South Sudan (MNN) – Despite its curability, leprosy remains a stigmatized disease and in countries like South Sudan, treatment options are few. According to Relief Web, leprosy victims are often denied care because, while it’s not easy to catch, it is technically contagious.
And much like similar diseases were viewed in Bible times, leprosy is still considered a curse in South Sudan.
In the Junglei state, people with leprosy live apart from the rest of society. Along with ostracization, they face the same instabilities everyone else does—the constant violence breaking out between tribal groups, food insecurity, and sickness. And since the disease attacks the nervous system, it means they are also disabled. Making a shelter for themselves is difficult if not impossible, meaning homelessness is another common problem.
Staurt Bowman of Partners in Compassionate Care (PCC) recently visited a small leper colony in the Junglei state. PCC is working alongside Set Free Ministries to share the Gospel and provide medical aid in South Sudan. This most recent trip was made possible thanks to a number of ministries who came together to help.
The team met with about 35 people. Bowman says, “These people, many of them don’t even have fingers. They don’t have toes.”
He remembers one woman who didn’t have much left of her hands, but she was still able to push the buttons on the audio Bibles they passed out.
As with the prison and other villages they visited during this trip, Bowman shared the JESUS Film on the solar-powered video projector from Renew World Outreach. The people gathered in a mud hut to watch it.
Bowman says, “Just to see the reaction of Jesus healing people– I think it leaves a lot of questions, but when we talk about the healing that God brings inwardly towards people, and how he can restore them in a relationship where they can praise and worship Jesus because of their sins being forgiven, it was a real experience to sit down with them and to pray and have almost every single person there accept and just commit their life to the King.”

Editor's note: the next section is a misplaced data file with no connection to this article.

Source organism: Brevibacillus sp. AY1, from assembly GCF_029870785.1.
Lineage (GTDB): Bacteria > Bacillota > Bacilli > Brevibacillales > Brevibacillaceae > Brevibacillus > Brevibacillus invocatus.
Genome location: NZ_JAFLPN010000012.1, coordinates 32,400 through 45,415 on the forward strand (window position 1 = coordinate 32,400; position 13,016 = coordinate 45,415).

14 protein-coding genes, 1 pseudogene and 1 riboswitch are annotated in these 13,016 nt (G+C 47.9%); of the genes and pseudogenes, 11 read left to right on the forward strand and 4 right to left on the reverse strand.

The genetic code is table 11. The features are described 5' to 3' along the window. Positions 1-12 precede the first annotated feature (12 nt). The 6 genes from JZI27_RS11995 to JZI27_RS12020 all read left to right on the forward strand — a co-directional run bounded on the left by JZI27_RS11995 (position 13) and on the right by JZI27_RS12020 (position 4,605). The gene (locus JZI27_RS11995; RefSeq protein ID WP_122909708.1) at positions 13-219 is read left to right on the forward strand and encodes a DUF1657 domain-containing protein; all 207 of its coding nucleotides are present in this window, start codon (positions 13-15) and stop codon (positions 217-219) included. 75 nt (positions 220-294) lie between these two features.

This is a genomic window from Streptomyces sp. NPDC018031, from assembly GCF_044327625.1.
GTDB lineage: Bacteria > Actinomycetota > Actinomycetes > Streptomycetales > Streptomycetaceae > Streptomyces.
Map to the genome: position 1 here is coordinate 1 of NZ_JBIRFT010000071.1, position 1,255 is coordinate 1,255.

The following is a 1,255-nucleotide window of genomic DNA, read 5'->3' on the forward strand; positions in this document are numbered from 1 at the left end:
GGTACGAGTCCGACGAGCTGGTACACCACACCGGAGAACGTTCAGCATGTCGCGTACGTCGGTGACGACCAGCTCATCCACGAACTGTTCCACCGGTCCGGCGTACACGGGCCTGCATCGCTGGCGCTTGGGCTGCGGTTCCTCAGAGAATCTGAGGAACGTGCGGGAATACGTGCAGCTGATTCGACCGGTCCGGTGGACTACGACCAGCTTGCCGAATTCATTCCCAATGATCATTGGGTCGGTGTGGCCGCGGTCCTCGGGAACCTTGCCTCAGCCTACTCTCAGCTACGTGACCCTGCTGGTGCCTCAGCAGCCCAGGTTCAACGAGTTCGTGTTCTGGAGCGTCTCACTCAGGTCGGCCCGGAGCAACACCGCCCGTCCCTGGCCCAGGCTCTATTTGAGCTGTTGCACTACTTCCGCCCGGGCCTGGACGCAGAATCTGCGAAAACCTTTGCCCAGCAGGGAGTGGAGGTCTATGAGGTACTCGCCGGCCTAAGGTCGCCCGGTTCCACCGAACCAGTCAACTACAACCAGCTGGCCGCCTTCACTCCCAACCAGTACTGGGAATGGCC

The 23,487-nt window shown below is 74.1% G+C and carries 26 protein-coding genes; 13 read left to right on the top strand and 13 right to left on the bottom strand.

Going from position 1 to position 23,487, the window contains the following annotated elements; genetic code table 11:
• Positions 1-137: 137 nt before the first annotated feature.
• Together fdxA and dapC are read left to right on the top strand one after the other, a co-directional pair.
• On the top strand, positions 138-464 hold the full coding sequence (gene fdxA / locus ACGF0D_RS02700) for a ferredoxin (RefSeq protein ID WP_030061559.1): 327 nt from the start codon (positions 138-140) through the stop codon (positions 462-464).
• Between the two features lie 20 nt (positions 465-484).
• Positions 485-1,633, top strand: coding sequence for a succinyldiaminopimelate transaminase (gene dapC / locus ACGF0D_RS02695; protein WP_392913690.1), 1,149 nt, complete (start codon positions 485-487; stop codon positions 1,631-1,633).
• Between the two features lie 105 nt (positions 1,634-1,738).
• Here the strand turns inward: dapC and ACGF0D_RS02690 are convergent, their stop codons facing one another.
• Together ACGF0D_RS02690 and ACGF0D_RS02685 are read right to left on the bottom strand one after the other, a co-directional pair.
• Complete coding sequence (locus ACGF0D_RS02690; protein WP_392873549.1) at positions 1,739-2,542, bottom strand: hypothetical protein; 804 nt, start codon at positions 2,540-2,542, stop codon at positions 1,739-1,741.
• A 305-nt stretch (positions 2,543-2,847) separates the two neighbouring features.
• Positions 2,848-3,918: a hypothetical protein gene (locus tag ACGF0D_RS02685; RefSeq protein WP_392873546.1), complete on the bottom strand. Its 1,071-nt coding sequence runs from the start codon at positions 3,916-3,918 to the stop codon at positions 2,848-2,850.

He says it was a hard moment to see these people facing such physical ailment, to remember the days of the Messiah walking the earth, healing. While the spiritual healing is indeed most important, the team longed to meet the physical needs as well.
They met one woman in the village who had severe pneumonia and promptly rushed her to their local clinic to get her treatment.
“Without that physical clinic being there, there’s a really good chance that she would have passed away. She wouldn’t have made it. But she was able to get treatment. So, both the spiritual and the physical are so important. And that’s why the ministry of the two organizations is just so important to bring.”
PCC has a hospital and a few satellite clinics in this area of South Sudan. For many people, it’s the only healthcare they have access to. PCC does not turn people away for the lack of funds, either. However, they understand that dignity and sustainability is fostered when people are given the opportunity to give back.
“If somebody truly doesn’t have the money, they can go and work. Or they can help out or do whatever they can to … pay for the services. But, we try to encourage them to be a part of that. Obviously, like this woman who was sick who would have passed away because she had severe pneumonia, in a situation like that, we cover the cost.”
If you’d like to support PCC’s work in South Sudan as they meet the physical needs and, along with Set Free Ministries, the spiritual, click here.
Once again, ask God to guide these new believers. Pray that they would know the love and hope and healing of Christ, and that they’d be able to pass that Good News on to others. Ask God to protect them, to provide for them, and to sustain them.
Next week, we’re going to look at how several partners came together to make this trip to South Sudan possible.